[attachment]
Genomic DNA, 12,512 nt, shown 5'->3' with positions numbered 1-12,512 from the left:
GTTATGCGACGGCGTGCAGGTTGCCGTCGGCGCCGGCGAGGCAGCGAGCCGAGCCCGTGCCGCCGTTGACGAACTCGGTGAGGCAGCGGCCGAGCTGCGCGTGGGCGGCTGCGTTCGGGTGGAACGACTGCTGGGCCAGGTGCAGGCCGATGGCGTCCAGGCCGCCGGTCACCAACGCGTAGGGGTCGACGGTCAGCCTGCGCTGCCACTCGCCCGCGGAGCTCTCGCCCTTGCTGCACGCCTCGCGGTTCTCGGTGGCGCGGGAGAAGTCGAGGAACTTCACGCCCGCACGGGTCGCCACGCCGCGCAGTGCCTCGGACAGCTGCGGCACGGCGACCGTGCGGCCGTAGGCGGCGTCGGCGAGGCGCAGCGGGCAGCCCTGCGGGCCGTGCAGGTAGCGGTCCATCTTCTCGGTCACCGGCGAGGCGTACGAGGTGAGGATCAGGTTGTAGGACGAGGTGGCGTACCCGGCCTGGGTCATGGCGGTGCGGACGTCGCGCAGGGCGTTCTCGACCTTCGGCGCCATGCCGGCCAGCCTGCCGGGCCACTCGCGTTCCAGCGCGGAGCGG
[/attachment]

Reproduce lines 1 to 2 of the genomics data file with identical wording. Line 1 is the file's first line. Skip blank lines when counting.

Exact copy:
Genomic DNA, 12,512 nt, shown 5'->3' with positions numbered 1-12,512 from the left:
GTTATGCGACGGCGTGCAGGTTGCCGTCGGCGCCGGCGAGGCAGCGAGCCGAGCCCGTGCCGCCGTTGACGAACTCGGTGAGGCAGCGGCCGAGCTGCGCGTGGGCGGCTGCGTTCGGGTGGAACGACTGCTGGGCCAGGTGCAGGCCGATGGCGTCCAGGCCGCCGGTCACCAACGCGTAGGGGTCGACGGTCAGCCTGCGCTGCCACTCGCCCGCGGAGCTCTCGCCCTTGCTGCACGCCTCGCGGTTCTCGGTGGCGCGGGAGAAGTCGAGGAACTTCACGCCCGCACGGGTCGCCACGCCGCGCAGTGCCTCGGACAGCTGCGGCACGGCGACCGTGCGGCCGTAGGCGGCGTCGGCGAGGCGCAGCGGGCAGCCCTGCGGGCCGTGCAGGTAGCGGTCCATCTTCTCGGTCACCGGCGAGGCGTACGAGGTGAGGATCAGGTTGTAGGACGAGGTGGCGTACCCGGCCTGGGTCATGGCGGTGCGGACGTCGCGCAGGGCGTTCTCGACCTTCGGCGCCATGCCGGCCAGCCTGCCGGGCCACTCGCGTTCCAGCGCGGAGCGG